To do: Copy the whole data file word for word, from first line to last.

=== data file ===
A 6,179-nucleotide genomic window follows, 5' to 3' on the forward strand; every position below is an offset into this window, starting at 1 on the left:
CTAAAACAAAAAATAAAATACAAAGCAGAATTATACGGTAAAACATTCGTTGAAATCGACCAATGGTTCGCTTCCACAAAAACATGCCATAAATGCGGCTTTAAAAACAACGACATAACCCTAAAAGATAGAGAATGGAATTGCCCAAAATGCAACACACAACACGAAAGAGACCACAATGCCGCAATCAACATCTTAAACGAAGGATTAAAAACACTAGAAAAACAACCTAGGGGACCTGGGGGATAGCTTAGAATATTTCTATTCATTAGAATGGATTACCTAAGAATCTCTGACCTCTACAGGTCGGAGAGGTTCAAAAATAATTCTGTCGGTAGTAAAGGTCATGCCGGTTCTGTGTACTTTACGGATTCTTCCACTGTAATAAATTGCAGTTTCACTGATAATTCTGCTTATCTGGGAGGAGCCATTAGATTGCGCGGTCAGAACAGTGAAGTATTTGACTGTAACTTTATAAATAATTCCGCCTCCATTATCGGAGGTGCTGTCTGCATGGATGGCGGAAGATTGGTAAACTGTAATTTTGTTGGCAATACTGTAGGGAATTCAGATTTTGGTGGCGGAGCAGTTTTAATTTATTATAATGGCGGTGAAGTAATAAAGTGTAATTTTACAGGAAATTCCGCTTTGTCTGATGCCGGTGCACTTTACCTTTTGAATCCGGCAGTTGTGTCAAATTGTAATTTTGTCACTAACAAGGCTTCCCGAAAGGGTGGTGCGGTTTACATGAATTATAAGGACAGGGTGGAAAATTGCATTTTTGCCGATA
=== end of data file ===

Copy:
A 6,179-nucleotide genomic window follows, 5' to 3' on the forward strand; every position below is an offset into this window, starting at 1 on the left:
CTAAAACAAAAAATAAAATACAAAGCAGAATTATACGGTAAAACATTCGTTGAAATCGACCAATGGTTCGCTTCCACAAAAACATGCCATAAATGCGGCTTTAAAAACAACGACATAACCCTAAAAGATAGAGAATGGAATTGCCCAAAATGCAACACACAACACGAAAGAGACCACAATGCCGCAATCAACATCTTAAACGAAGGATTAAAAACACTAGAAAAACAACCTAGGGGACCTGGGGGATAGCTTAGAATATTTCTATTCATTAGAATGGATTACCTAAGAATCTCTGACCTCTACAGGTCGGAGAGGTTCAAAAATAATTCTGTCGGTAGTAAAGGTCATGCCGGTTCTGTGTACTTTACGGATTCTTCCACTGTAATAAATTGCAGTTTCACTGATAATTCTGCTTATCTGGGAGGAGCCATTAGATTGCGCGGTCAGAACAGTGAAGTATTTGACTGTAACTTTATAAATAATTCCGCCTCCATTATCGGAGGTGCTGTCTGCATGGATGGCGGAAGATTGGTAAACTGTAATTTTGTTGGCAATACTGTAGGGAATTCAGATTTTGGTGGCGGAGCAGTTTTAATTTATTATAATGGCGGTGAAGTAATAAAGTGTAATTTTACAGGAAATTCCGCTTTGTCTGATGCCGGTGCACTTTACCTTTTGAATCCGGCAGTTGTGTCAAATTGTAATTTTGTCACTAACAAGGCTTCCCGAAAGGGTGGTGCGGTTTACATGAATTATAAGGACAGGGTGGAAAATTGCATTTTTGCCGATA